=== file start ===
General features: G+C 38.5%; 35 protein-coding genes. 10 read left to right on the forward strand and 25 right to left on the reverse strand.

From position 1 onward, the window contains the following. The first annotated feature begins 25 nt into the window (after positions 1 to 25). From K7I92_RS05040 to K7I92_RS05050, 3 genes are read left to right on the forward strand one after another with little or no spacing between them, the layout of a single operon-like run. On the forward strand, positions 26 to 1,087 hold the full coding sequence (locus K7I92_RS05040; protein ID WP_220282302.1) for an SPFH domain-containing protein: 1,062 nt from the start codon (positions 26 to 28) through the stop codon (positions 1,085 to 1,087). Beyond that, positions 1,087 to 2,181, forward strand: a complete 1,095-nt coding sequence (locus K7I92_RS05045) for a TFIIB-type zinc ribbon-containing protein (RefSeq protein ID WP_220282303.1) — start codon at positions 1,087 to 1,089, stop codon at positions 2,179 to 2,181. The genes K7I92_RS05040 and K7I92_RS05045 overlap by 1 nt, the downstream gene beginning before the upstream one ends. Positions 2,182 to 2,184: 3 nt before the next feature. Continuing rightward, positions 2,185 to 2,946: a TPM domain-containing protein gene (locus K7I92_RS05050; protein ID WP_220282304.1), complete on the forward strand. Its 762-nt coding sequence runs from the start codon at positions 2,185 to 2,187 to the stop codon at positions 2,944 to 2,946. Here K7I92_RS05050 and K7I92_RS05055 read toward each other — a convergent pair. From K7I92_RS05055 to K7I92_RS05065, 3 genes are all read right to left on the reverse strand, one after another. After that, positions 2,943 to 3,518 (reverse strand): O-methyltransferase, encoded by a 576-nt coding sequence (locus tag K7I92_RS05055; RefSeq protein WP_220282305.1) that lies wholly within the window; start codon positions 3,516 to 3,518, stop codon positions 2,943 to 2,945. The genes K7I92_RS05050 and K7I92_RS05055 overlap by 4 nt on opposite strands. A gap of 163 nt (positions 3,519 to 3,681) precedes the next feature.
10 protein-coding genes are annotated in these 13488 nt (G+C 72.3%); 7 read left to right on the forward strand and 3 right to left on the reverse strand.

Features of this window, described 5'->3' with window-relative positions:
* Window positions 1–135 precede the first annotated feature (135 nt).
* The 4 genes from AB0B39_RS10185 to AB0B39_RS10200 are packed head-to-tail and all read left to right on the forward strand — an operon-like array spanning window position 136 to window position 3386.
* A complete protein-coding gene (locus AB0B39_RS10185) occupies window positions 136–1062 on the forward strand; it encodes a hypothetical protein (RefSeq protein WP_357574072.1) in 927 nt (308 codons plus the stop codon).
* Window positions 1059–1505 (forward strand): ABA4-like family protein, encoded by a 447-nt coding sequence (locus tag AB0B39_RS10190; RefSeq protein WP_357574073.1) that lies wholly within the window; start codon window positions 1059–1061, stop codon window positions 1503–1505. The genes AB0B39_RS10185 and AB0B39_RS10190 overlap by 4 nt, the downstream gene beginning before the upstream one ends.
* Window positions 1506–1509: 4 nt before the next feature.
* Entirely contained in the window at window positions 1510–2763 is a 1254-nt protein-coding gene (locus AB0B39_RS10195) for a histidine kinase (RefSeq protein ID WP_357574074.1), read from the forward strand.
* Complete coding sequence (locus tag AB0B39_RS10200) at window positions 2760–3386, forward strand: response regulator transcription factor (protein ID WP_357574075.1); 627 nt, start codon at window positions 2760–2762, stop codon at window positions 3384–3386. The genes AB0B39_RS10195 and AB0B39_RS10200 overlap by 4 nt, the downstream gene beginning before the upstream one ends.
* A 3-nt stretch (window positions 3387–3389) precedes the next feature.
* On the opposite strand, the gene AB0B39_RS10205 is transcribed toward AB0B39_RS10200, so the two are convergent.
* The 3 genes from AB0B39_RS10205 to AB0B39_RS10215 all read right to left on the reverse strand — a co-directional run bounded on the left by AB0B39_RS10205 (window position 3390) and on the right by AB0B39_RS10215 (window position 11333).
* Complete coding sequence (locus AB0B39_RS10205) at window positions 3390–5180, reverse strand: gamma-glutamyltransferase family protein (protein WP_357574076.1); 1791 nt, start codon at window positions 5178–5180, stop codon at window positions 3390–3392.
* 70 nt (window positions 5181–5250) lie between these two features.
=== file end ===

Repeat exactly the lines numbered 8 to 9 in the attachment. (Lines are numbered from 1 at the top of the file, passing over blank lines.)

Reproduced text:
* Window positions 1059–1505 (forward strand): ABA4-like family protein, encoded by a 447-nt coding sequence (locus tag AB0B39_RS10190; RefSeq protein WP_357574073.1) that lies wholly within the window; start codon window positions 1059–1061, stop codon window positions 1503–1505. The genes AB0B39_RS10185 and AB0B39_RS10190 overlap by 4 nt, the downstream gene beginning before the upstream one ends.
* Window positions 1506–1509: 4 nt before the next feature.